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I understand that honesty is the best policy, but is it a good idea to say "I have no clue" when the SOP explicitly asks me to describe my "intentions relative to graduate study and life beyond the University"?

Basically, I don't have any ten-year plan. The main reason I'm going to apply for the program at the university is that the degree can give me great resources and offer me better choices after graduation. (Other reasons include I have friends in that area and I love the weather in California, but I guess those don't count?) I haven't really considered my life beyond the university, though: life is just too dynamic for me to answer questions like whether to stay in academia or to enter the industry at this point, and I don't want to eliminate any possibility as early as now.

On the other hand, I do have some long-term goals, but I don't have a detailed plan on how to realize them. I just keep them in mind when making decisions. However, these goals are probably too ambitious, bold, and maybe stupid to be used as an intention: I'm going to develop a framework to unify statistics and machine learning, turning all current work into "miscellaneous earlier efforts" like Newton did!

To clarify, I'm applying to both Masters and Ph.D. programs, because I don't really know what I'm after, so I'm just exploring different options and will take the best offered.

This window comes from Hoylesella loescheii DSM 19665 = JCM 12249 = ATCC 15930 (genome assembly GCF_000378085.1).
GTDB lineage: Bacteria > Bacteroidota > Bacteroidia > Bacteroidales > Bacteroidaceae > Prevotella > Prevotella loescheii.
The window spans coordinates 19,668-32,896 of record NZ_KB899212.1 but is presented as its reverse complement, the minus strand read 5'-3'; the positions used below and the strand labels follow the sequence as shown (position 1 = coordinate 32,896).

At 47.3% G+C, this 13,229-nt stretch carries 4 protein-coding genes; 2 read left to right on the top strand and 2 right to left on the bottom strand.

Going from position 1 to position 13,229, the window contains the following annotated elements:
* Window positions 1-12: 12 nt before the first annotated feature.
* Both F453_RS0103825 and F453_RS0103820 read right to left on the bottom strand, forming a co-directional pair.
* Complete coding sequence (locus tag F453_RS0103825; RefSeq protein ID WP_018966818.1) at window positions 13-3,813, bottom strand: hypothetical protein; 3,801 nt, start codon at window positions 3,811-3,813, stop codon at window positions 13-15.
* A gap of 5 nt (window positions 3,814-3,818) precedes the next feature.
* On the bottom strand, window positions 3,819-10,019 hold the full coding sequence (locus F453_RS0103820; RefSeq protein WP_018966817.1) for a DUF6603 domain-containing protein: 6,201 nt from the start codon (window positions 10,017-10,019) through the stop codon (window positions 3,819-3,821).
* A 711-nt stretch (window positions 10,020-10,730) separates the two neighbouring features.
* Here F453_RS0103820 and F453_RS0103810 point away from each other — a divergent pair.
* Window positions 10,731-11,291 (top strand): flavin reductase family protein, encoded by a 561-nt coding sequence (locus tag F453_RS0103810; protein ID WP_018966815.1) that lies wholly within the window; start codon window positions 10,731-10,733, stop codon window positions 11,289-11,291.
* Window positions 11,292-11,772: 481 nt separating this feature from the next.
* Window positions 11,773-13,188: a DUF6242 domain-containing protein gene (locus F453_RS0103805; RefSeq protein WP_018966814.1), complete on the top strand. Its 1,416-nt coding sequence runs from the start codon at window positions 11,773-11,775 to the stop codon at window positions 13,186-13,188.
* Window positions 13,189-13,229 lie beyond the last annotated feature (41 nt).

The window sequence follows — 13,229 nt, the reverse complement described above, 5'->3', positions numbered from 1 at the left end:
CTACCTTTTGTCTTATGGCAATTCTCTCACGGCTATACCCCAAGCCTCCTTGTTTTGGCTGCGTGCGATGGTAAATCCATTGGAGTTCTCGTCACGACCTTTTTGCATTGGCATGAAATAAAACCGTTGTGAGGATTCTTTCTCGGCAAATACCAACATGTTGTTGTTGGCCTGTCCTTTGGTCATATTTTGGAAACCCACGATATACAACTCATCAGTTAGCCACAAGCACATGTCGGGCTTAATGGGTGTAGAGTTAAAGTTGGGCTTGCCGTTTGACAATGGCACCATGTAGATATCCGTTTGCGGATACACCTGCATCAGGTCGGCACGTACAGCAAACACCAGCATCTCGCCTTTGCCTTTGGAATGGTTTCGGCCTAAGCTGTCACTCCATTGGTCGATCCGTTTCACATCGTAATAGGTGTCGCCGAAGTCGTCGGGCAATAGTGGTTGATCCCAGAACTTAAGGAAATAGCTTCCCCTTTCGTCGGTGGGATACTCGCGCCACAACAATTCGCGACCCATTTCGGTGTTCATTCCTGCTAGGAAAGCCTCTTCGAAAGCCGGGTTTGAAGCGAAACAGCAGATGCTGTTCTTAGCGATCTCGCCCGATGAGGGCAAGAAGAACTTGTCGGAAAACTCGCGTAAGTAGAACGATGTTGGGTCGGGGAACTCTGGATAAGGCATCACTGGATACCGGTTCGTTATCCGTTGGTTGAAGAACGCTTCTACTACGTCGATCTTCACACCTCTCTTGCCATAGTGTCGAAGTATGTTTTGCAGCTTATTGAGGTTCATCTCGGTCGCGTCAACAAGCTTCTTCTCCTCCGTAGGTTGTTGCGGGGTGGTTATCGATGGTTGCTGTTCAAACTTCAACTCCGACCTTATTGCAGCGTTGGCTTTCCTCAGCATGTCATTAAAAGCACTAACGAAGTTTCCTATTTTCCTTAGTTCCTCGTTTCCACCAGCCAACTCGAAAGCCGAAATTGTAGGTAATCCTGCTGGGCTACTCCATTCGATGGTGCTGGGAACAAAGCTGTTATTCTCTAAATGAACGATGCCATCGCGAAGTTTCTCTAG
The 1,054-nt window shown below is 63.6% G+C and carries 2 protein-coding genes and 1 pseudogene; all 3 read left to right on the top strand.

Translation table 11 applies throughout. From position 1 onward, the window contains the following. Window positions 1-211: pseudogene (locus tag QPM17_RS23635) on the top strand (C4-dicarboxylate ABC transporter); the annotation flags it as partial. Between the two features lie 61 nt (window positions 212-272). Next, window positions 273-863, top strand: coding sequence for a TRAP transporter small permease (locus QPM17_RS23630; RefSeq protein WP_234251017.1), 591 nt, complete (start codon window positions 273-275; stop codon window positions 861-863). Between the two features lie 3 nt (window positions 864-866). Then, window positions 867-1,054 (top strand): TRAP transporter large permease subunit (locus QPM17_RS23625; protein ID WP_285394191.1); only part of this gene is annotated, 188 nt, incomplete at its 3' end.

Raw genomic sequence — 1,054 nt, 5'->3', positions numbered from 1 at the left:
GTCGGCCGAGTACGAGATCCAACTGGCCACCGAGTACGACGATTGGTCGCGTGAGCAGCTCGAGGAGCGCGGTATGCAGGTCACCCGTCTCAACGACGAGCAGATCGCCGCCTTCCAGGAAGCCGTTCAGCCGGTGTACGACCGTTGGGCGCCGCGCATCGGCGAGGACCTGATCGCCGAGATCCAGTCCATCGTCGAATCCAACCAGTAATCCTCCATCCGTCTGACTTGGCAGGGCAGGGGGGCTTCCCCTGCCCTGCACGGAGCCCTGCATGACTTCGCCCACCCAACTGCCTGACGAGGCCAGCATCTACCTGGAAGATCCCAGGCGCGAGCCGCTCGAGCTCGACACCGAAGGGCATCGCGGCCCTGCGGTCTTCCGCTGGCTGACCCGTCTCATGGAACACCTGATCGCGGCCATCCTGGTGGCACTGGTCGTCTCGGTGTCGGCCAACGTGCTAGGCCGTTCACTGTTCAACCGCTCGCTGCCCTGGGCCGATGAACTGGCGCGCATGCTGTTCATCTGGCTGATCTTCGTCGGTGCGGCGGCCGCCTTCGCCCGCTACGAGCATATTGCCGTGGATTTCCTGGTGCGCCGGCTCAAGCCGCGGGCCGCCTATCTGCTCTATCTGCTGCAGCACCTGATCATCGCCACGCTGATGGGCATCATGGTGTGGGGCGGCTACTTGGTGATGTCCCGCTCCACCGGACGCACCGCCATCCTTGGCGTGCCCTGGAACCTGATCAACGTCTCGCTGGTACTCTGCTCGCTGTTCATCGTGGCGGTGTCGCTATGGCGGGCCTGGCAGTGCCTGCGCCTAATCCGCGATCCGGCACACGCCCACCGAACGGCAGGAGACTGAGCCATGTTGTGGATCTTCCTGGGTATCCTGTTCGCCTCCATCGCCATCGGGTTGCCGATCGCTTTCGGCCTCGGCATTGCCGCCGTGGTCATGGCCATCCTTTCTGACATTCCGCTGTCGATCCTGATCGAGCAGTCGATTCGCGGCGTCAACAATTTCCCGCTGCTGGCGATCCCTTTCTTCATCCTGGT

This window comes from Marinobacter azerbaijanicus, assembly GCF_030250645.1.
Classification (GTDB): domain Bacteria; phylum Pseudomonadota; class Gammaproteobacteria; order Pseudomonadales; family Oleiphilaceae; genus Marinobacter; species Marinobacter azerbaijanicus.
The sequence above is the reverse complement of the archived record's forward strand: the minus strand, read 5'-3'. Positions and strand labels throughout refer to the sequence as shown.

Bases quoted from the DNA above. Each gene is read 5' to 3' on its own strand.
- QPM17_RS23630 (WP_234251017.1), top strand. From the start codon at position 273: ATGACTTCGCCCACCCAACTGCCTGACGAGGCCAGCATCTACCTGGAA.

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  • "I have no clue": what a poor motivation from this candidate, reject "I'm going to develop a framework to unify statistics and machine learning, turning all current work into "miscellaneous earlier efforts" highly motivated but too much ambitious candidate, reject Since you have some broad idea, the first one is false. But you are already having some glimpse in your future, which is "getting an in-depth knowledge and either use it to further our knowledge (academia), or implement it into real-life by working in an industry 5-10 years down the line".
    – EarlGrey
    Commented Apr 1, 2022 at 10:34
  • Newton, as the commitee that will evaluate your application, was standing on the shoulder of giants, but he (as the commitee) had to climb the giant first, which is rather diminuitivly expressed as "miscellaneous earlier efforts".